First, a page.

Monday, Matt Gonzalez was on his way to Orlando, Fla., and the Braves’ spring-training headquarters. Gonzalez, a base-hit machine for the past four years for Georgia Tech, was en route to undergo a physical and begin his professional baseball career as the Braves’ sixth-round pick.
“Being from Atlanta and going to school in Atlanta, it’s a dream come true to get to play for the hometown team,” said Gonzalez, a graduate of Harrison High in Cobb County.
Gonzalez signed his contract Sunday at Turner Field, then watched the Braves play the Cubs from the stands behind home plate.
Gonzalez finished his Tech career with a .318 batting average and 302 base hits, the most among active NCAA players and the third most in Tech history. He finished with a flourish, rebounding from a .285 average as a junior to hit .378 as a senior. He was named first-team All-ACC.
Gonzalez returned for his senior after not getting drafted as a junior. Gonzalez said teams passed him over after he made it clear that he would only sign for a certain signing bonus amount, one that teams were evidently unwilling to pay.
“Not getting drafted (as a junior) was probably the best thing that happened to me,” he said. “It made me change my approach.”
The decision did cost him his bargaining leverage. Players drafted as juniors can walk away from an offer and return for their senior season, but Gonzalez obviously did not have that option. Gonzalez received a $25,000 signing bonus, well below the slot value, as the Braves were essentially able to give him a take-it-or-leave-it offer.
It’s a common ploy for teams drafting seniors. In the 2015 draft, sixth-rounders received bonuses ranging from a high of $540,000 to a low of $10,000 for a college senior, according to Baseball America.
Said Gonzalez, “I was just happy to get picked up because I know I’m a senior. I was really out of options.”Embed from Getty Images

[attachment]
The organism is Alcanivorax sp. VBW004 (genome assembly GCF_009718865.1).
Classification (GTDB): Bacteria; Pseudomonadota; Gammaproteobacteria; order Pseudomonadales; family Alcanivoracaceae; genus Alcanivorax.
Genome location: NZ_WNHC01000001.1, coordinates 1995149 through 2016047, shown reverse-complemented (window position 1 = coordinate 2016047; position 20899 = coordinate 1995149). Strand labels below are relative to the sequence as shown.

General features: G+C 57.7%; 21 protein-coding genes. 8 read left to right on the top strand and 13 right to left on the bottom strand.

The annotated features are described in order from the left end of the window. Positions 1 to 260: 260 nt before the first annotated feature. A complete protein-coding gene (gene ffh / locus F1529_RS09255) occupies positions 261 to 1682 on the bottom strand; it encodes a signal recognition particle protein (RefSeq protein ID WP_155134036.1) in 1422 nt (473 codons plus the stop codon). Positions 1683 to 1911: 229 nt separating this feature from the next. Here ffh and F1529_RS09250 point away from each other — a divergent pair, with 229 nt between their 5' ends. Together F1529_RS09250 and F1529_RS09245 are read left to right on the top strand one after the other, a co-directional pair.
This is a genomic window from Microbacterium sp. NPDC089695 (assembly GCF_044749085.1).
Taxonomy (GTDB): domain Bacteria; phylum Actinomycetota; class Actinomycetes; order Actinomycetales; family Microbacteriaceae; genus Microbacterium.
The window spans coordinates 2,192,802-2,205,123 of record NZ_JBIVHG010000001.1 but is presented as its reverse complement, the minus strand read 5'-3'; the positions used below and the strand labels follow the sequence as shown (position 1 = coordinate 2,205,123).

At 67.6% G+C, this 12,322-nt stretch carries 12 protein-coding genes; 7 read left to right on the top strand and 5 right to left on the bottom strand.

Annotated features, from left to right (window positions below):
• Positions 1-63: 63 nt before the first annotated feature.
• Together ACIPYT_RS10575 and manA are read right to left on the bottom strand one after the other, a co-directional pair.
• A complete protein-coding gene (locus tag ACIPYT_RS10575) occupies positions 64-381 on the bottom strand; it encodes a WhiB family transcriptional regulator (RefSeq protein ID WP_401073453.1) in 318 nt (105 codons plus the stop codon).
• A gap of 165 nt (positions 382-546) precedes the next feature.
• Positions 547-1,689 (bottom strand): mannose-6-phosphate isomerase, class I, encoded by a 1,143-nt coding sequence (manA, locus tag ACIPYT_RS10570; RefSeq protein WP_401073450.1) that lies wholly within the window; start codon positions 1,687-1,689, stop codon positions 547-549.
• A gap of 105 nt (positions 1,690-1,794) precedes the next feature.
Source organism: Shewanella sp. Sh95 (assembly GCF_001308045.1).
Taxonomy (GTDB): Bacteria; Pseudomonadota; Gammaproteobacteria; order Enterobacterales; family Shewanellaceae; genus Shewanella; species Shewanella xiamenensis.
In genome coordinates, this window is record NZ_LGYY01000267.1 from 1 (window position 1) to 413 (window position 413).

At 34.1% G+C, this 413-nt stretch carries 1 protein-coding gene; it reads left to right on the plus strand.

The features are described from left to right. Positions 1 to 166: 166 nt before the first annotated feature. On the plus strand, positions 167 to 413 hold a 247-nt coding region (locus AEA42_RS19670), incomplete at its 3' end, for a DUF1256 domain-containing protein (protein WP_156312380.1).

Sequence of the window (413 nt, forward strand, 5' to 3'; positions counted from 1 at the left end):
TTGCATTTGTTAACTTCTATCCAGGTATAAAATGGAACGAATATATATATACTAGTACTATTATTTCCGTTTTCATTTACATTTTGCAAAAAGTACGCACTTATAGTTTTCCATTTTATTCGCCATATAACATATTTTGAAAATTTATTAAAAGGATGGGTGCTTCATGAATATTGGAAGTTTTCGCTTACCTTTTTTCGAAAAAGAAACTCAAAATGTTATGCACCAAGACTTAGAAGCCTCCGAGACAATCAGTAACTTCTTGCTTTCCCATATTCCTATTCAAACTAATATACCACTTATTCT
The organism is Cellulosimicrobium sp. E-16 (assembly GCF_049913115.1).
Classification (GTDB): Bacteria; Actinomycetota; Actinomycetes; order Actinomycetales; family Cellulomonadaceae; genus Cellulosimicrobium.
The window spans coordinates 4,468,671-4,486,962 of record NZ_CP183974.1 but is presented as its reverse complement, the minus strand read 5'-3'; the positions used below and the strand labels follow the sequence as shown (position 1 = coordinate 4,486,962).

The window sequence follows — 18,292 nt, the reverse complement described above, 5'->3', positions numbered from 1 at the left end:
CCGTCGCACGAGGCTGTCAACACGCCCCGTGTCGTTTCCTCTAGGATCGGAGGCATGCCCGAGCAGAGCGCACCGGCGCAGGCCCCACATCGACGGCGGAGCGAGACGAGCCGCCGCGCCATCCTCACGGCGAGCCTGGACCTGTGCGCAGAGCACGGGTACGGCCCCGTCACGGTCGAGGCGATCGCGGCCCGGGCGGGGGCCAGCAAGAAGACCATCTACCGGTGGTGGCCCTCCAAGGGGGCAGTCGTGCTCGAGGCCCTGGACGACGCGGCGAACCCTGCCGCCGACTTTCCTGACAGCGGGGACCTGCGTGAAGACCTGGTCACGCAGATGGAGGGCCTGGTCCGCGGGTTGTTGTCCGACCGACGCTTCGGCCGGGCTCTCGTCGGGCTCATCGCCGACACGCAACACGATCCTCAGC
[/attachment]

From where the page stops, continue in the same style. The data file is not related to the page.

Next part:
Gonzalez was drafted as a second baseman, a position he hasn’t played since his freshman season. He mostly played third base and left field at Tech. He thinks that he’s going to be starting with the Danville (Va.) Braves, the team’s rookie-league club in the Appalachian League.
“They told me they’re probably going to move me around a little bit, give me a shot at second base,” he said. “Hopefully more like a utility guy.”
Tech coach Danny Hall said earlier in the year that he believes Gonzalez will reach the major leagues “because he can play a lot of positions, he likes to play, he likes to work at baseball and he’s a great competitor.”
Gonzalez almost certainly will never play in Turner Field, but he’s quite familiar with it. He played there four times in the annual Tech-Georgia game there. His final one was decidedly the most memorable. He hit a two-run home run in the top of the 10th inning to unlock a 3-3 tie as the Jackets won 6-3.
“I’ve loved my career at Tech,” he said. “I wouldn’t trade anything for that. I’m glad I came back for my fourth year. That was probably my most favorite year I had. I love playing for Coach Hall and ‘Princey’ (assistant coach Bryan Prince) and everyone over there, all the guys from Georgia Tech.”